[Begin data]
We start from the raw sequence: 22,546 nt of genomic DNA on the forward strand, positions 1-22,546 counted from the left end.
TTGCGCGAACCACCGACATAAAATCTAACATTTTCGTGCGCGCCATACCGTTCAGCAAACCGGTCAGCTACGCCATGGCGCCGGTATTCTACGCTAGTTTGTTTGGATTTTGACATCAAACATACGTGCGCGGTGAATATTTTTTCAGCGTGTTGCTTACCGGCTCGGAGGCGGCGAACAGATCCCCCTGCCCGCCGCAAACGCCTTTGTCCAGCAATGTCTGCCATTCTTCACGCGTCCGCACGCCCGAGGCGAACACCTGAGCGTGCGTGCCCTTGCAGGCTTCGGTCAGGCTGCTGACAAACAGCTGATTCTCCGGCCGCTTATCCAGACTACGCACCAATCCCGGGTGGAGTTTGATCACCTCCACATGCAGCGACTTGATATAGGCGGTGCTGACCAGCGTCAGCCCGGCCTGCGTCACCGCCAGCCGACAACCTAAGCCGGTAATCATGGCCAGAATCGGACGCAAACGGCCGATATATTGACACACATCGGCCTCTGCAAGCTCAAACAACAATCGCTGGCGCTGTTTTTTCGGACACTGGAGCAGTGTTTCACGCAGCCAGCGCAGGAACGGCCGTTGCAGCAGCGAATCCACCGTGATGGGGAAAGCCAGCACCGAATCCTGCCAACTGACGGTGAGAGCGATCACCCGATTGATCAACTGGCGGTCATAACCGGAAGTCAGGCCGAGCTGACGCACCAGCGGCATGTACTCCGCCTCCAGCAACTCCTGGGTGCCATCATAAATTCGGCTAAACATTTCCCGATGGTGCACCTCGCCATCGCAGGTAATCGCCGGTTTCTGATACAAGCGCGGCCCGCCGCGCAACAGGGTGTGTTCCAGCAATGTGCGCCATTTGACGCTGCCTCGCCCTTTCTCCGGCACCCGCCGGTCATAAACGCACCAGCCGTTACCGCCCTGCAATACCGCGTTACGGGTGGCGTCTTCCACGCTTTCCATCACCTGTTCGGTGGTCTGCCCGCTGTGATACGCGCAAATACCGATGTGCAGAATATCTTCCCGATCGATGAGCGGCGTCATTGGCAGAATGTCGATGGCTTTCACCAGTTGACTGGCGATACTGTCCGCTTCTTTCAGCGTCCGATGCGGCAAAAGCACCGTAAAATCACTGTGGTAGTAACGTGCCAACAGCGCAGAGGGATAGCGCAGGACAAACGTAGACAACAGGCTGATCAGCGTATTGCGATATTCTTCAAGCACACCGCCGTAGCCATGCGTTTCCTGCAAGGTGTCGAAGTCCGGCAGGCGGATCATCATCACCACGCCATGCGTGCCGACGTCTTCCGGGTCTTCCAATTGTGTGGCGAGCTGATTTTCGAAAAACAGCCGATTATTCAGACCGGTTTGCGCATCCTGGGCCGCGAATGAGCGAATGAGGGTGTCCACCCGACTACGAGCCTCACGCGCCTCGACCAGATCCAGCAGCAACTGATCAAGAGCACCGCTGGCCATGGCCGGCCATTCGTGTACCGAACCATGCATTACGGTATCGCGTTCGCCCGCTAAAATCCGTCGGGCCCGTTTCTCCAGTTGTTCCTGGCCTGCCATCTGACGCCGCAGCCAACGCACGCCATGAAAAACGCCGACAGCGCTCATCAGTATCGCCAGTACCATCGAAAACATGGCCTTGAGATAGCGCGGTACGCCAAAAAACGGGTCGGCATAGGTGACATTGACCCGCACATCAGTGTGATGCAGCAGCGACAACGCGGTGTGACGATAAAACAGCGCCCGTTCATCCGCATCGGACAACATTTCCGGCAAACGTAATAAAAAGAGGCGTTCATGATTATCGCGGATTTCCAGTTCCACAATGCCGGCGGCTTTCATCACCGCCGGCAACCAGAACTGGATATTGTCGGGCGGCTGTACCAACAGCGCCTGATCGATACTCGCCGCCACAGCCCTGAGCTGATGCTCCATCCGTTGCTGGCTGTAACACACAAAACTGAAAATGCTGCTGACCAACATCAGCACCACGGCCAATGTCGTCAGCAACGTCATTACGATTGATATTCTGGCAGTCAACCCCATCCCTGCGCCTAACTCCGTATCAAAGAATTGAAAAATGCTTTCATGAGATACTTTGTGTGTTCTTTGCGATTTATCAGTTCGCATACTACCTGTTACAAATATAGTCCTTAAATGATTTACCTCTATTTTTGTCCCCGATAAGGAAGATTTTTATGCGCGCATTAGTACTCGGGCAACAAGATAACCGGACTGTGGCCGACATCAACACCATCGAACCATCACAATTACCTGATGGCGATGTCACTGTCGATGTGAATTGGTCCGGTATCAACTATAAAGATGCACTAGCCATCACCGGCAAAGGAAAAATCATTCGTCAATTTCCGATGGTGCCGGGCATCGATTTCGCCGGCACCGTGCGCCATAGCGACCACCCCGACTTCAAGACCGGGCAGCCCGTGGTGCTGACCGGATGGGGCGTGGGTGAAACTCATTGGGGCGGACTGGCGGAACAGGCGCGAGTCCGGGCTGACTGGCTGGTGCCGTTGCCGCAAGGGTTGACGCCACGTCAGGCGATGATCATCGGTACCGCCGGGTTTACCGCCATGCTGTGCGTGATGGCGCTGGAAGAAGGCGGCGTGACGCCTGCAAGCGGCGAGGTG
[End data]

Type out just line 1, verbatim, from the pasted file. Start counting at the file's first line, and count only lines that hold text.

We start from the raw sequence: 22,546 nt of genomic DNA on the forward strand, positions 1-22,546 counted from the left end.